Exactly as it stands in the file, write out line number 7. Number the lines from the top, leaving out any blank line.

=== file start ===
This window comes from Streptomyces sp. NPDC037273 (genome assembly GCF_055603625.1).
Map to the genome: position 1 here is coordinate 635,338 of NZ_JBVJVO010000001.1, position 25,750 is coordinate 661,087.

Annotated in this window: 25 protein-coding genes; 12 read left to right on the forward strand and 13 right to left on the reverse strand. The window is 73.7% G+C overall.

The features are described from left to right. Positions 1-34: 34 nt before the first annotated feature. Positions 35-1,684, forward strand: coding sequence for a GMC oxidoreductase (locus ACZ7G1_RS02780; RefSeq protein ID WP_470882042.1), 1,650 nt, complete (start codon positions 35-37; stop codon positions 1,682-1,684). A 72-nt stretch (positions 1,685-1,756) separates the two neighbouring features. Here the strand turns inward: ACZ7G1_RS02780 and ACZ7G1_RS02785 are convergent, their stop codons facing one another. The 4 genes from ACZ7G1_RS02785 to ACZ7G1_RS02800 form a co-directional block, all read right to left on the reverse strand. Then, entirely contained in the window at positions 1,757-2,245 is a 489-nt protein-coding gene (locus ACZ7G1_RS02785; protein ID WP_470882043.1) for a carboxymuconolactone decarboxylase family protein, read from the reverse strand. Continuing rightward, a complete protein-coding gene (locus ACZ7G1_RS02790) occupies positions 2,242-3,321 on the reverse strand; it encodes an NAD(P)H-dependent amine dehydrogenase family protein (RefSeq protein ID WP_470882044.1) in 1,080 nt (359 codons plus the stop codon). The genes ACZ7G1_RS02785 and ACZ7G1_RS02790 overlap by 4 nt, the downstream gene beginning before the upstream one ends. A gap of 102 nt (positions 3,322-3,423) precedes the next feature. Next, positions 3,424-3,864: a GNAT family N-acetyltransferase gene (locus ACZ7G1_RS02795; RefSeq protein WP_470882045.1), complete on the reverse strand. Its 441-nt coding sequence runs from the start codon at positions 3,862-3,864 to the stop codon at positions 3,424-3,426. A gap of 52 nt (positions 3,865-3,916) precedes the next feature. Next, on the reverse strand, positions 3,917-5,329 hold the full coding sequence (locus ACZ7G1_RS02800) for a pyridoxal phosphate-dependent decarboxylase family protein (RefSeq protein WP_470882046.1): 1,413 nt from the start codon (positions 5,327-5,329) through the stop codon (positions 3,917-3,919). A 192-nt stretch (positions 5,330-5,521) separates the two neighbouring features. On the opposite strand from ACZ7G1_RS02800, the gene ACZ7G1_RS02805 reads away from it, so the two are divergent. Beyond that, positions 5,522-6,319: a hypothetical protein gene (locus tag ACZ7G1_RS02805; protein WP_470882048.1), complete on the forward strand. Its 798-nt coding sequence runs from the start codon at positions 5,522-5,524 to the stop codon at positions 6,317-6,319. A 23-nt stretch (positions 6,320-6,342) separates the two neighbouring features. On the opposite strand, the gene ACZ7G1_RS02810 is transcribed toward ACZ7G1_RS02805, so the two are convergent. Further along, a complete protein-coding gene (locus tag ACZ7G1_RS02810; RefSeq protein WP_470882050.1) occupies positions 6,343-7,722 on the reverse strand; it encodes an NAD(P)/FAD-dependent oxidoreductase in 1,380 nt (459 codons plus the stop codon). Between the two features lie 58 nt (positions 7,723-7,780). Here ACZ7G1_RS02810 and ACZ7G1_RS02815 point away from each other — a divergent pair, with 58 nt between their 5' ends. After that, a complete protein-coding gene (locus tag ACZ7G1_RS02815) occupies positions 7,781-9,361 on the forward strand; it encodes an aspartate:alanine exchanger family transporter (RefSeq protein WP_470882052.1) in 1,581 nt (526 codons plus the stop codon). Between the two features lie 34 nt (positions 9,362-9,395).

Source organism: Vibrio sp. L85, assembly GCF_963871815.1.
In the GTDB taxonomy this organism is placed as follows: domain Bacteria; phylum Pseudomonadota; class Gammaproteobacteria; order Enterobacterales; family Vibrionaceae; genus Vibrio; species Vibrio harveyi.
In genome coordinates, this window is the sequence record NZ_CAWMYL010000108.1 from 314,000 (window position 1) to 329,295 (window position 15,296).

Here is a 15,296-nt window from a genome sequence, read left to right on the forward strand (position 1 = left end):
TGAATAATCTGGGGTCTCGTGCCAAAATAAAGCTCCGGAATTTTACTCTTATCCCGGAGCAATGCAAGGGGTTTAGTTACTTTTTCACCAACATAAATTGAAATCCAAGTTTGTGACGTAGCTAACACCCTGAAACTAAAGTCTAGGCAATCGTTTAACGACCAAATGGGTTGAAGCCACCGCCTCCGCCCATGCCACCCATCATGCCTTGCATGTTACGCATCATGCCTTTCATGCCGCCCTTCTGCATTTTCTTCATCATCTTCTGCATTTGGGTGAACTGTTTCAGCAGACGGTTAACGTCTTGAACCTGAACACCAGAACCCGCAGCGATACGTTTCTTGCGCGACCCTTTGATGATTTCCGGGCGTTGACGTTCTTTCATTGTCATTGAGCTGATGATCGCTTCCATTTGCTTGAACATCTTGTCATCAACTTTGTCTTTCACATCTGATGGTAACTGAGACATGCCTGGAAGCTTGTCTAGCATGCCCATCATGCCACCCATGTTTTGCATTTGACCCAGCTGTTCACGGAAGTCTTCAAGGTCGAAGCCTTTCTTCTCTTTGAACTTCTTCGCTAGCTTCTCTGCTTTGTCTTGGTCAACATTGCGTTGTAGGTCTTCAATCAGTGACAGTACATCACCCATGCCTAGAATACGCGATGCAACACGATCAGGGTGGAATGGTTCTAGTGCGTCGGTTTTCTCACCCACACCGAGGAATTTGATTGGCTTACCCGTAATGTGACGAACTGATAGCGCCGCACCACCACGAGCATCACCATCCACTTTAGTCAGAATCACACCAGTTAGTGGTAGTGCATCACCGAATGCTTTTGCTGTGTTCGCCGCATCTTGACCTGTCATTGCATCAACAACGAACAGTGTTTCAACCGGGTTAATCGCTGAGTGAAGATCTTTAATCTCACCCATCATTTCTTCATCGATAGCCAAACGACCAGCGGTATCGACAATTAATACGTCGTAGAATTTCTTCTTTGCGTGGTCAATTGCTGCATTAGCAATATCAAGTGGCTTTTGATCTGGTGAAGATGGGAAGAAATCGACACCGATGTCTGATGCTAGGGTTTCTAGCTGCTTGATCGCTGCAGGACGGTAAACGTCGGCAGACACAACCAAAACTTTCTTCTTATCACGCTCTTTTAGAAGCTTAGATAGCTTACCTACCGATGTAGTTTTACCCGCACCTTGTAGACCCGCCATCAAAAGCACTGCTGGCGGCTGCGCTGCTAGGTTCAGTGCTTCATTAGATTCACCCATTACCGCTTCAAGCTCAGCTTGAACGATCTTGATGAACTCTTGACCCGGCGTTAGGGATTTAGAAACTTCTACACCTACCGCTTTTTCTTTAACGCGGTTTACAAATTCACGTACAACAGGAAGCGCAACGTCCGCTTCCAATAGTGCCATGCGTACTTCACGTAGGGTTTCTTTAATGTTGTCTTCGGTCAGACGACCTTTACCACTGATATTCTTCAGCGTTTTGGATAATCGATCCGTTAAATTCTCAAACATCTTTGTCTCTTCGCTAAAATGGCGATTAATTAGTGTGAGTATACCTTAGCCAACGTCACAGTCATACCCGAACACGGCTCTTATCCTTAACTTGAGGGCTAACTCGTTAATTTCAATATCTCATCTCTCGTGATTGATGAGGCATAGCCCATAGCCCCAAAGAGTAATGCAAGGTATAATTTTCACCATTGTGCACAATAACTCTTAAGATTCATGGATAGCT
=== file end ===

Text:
In genome coordinates, this window is the sequence record NZ_CAWMYL010000108.1 from 314,000 (window position 1) to 329,295 (window position 15,296).